One final highlight was the conference dinner, at which scholars of all ranks shared tables and bottles of wine. Perhaps most memorable of all, however, was the near insurrection on the part of my fellow vegetarians, over the diminutive size of the meat-free main dishes. We are, apparently, a force to be reckoned with (especially after a full day of conferencing, and with empty bellies).

The Conflict Research Society Conference

Last week saw me dozing on flights, stumbling through airports, and taking the tube to a train to a bus to another bus to another train, to arrive in Oxford in time for the Conflict Research Society Annual Conference.

This was my first time attending the CRS conference, and it didn’t take me long to decide that this was one of the best conferences in which I have participated. The easy-on-the-eye setting at Pembroke College certainly didn’t hurt; it wasn’t only jetlag that, between sessions, had me scuttling out to bask in the sunny quads. And I couldn’t resist the utterly unnecessary Hogwarts analogies, when presented with the formidable array of desserts in the college dining hall

More to the point, however, the thematic, rather than disciplinary, focus to the conference, coupled with its modest overall size (only two days – quite the relief after some of the more monstrous conferences), meant that it was easy to meet, and to get to chatting, with other academics interested in similar topics. Perhaps most importantly, this was also a conference in which (post)graduate students, doctoral candidates, and junior and senior faculty intermingled readily. There was little of the sense of hierarchy that at other conferences can see attendees sorted or sorting themselves according to the letters after their names.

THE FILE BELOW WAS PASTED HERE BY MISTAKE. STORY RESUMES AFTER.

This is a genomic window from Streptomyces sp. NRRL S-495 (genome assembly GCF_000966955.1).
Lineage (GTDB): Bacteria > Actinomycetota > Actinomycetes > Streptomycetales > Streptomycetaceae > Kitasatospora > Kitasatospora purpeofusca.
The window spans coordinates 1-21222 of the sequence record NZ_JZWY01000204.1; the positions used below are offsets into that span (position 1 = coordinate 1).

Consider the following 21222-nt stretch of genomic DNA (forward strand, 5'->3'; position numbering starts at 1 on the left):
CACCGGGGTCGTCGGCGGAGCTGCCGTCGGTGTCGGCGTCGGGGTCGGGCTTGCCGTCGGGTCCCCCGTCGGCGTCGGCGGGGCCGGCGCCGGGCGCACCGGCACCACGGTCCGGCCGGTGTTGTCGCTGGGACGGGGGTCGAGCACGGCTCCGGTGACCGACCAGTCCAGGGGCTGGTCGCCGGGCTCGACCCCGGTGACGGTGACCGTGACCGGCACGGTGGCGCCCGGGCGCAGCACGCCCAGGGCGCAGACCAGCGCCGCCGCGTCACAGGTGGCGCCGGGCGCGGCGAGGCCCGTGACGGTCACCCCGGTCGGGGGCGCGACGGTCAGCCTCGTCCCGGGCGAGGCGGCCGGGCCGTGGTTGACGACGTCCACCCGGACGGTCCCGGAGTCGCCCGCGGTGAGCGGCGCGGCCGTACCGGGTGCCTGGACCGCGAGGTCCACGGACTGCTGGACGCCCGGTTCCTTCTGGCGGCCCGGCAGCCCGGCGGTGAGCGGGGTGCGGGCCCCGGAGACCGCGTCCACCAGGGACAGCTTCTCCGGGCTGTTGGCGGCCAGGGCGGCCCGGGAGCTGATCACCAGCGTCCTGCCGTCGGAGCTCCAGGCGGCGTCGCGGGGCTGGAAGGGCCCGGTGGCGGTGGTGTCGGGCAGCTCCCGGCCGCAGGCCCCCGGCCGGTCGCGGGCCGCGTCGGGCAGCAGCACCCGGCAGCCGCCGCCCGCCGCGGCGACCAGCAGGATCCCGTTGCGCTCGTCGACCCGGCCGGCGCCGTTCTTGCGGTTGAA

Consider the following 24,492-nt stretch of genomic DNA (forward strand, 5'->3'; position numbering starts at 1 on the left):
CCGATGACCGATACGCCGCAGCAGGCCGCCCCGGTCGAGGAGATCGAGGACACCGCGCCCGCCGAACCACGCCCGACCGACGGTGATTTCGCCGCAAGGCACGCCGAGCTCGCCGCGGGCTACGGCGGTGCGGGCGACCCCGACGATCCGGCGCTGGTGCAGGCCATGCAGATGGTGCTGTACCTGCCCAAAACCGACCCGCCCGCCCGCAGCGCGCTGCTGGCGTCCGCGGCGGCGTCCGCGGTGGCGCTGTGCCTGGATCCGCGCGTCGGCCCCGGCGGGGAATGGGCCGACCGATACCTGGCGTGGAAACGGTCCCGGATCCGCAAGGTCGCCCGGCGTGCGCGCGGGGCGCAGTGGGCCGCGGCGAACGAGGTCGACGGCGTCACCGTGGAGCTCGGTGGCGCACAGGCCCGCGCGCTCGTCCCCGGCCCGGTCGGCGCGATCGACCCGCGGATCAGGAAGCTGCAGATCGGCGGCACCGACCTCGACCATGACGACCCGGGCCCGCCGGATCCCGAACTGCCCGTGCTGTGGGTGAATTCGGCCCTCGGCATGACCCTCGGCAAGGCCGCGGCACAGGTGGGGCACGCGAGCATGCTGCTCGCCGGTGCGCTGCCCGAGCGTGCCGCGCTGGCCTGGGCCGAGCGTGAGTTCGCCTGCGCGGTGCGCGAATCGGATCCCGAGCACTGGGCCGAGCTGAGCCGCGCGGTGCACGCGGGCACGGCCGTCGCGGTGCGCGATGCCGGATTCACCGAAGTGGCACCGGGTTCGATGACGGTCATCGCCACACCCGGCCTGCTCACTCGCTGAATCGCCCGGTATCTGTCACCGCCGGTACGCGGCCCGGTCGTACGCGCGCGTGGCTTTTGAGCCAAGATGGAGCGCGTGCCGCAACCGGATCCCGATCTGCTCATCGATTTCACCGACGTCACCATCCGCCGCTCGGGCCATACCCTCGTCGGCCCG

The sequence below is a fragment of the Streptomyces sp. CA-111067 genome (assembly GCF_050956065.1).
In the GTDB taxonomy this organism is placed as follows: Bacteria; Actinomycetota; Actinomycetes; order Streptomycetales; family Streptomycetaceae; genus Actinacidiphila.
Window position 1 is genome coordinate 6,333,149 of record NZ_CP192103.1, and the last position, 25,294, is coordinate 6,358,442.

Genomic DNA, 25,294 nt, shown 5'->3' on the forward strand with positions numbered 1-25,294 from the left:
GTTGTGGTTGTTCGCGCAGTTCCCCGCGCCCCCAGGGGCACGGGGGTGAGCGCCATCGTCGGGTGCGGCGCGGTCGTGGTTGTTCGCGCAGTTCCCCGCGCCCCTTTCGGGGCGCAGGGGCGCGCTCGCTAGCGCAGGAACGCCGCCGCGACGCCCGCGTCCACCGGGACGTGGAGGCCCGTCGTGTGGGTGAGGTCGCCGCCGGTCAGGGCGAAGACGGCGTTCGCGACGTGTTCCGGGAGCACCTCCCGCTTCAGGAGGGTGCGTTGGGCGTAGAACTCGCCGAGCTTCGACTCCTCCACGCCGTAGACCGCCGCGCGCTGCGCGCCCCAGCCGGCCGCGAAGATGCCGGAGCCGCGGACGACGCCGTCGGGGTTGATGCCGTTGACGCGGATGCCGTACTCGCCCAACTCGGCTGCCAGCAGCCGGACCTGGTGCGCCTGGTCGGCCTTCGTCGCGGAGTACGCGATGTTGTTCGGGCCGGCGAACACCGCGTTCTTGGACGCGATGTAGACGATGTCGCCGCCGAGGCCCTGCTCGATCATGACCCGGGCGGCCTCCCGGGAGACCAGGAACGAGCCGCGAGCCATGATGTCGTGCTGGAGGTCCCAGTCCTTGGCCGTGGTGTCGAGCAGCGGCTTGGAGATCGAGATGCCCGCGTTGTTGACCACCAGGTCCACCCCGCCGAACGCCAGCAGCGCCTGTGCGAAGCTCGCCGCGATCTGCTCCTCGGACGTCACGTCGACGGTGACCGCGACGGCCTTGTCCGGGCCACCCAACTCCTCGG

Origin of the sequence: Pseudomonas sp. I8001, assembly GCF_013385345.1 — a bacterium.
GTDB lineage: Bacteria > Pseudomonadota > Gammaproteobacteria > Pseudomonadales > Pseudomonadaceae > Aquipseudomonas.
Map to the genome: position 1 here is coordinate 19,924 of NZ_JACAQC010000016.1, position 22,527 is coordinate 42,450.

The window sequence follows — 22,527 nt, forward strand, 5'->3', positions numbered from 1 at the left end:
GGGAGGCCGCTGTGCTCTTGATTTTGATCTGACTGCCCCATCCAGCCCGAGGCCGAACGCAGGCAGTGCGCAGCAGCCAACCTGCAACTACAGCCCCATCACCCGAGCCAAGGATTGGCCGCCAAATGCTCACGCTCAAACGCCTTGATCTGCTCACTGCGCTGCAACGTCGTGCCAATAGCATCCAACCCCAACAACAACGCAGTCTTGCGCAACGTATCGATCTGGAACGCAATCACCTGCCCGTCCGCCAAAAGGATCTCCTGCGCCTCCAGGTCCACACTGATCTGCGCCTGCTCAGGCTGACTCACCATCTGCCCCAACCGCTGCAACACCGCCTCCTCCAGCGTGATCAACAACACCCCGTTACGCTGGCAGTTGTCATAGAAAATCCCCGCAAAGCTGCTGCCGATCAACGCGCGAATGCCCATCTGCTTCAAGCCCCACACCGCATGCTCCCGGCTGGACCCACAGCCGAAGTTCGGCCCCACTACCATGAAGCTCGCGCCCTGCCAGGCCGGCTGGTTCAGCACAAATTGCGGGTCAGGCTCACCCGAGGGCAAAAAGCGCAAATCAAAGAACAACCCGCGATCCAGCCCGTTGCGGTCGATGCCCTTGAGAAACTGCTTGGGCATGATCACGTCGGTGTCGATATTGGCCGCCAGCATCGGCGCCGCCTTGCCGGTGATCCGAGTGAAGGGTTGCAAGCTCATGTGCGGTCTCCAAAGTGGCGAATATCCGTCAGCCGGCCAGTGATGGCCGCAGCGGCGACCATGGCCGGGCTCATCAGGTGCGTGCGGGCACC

There’s also something refreshing about crossing the pond (the actual sleep-depriving, jet-lagging crossing notwithstanding), and getting a taste of how academia is done in other places. While we might study the same topics and read the same scholars, some of the frames of reference shift, some of the assumptions and fixations diminish. An important reminder that, as massive as it is, American academia is not the full extent of academia.

The paper that I was presenting includes a fairly detailed case study of the Zetas criminal organization in Mexico. From what I can see, mine was the only paper on Mexico at the conference. Despite ten years of raging violence, Mexico doesn’t quite have an agreed upon ‘conflict’ status yet. At the opening plenary, Prof. Anke Hoeffler drew a distinction between collective and interpersonal violence, with the implication being that the former refers to conflict or war, and the latter to crime. The levels of violence in Mexico, however, are almost inconceivable as interpersonal crime. Rather, part of the problem appears to be proliferation of highly armed collectives, willing to target each other and civilians.

Still, it is a testament to the sense of the community that the CRS has knit together, that some interloper, who doesn’t even study a proper conflict, was welcomed to the conference. And that the other attendees found plenty to ask about, and plenty to share.